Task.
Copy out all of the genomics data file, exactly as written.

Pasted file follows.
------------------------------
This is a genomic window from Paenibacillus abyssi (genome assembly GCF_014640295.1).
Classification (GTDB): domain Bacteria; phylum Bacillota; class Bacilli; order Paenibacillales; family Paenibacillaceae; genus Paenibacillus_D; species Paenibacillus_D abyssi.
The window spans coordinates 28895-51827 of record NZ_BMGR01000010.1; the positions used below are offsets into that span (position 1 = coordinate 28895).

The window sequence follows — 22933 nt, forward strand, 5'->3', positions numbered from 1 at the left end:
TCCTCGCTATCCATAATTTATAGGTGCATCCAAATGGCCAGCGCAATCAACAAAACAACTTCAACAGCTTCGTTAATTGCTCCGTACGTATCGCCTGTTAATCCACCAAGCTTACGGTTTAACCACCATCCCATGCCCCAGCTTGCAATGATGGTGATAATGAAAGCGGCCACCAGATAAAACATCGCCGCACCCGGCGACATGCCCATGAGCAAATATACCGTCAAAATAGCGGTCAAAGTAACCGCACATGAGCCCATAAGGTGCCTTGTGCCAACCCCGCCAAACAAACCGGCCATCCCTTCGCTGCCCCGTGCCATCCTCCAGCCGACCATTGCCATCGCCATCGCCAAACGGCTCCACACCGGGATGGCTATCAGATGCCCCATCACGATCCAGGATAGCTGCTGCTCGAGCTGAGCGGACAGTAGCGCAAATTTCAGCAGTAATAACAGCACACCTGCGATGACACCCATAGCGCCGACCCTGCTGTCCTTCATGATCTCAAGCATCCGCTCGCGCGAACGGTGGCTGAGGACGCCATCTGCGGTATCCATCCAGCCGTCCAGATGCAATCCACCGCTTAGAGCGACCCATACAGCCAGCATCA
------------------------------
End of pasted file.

This is a genomic window from Paenibacillus abyssi (genome assembly GCF_014640295.1).
Classification (GTDB): domain Bacteria; phylum Bacillota; class Bacilli; order Paenibacillales; family Paenibacillaceae; genus Paenibacillus_D; species Paenibacillus_D abyssi.
The window spans coordinates 28895-51827 of record NZ_BMGR01000010.1; the positions used below are offsets into that span (position 1 = coordinate 28895).

The window sequence follows — 22933 nt, forward strand, 5'->3', positions numbered from 1 at the left end:
TCCTCGCTATCCATAATTTATAGGTGCATCCAAATGGCCAGCGCAATCAACAAAACAACTTCAACAGCTTCGTTAATTGCTCCGTACGTATCGCCTGTTAATCCACCAAGCTTACGGTTTAACCACCATCCCATGCCCCAGCTTGCAATGATGGTGATAATGAAAGCGGCCACCAGATAAAACATCGCCGCACCCGGCGACATGCCCATGAGCAAATATACCGTCAAAATAGCGGTCAAAGTAACCGCACATGAGCCCATAAGGTGCCTTGTGCCAACCCCGCCAAACAAACCGGCCATCCCTTCGCTGCCCCGTGCCATCCTCCAGCCGACCATTGCCATCGCCATCGCCAAACGGCTCCACACCGGGATGGCTATCAGATGCCCCATCACGATCCAGGATAGCTGCTGCTCGAGCTGAGCGGACAGTAGCGCAAATTTCAGCAGTAATAACAGCACACCTGCGATGACACCCATAGCGCCGACCCTGCTGTCCTTCATGATCTCAAGCATCCGCTCGCGCGAACGGTGGCTGAGGACGCCATCTGCGGTATCCATCCAGCCGTCCAGATGCAATCCACCGCTTAGAGCGACCCATACAGCCAGCATCA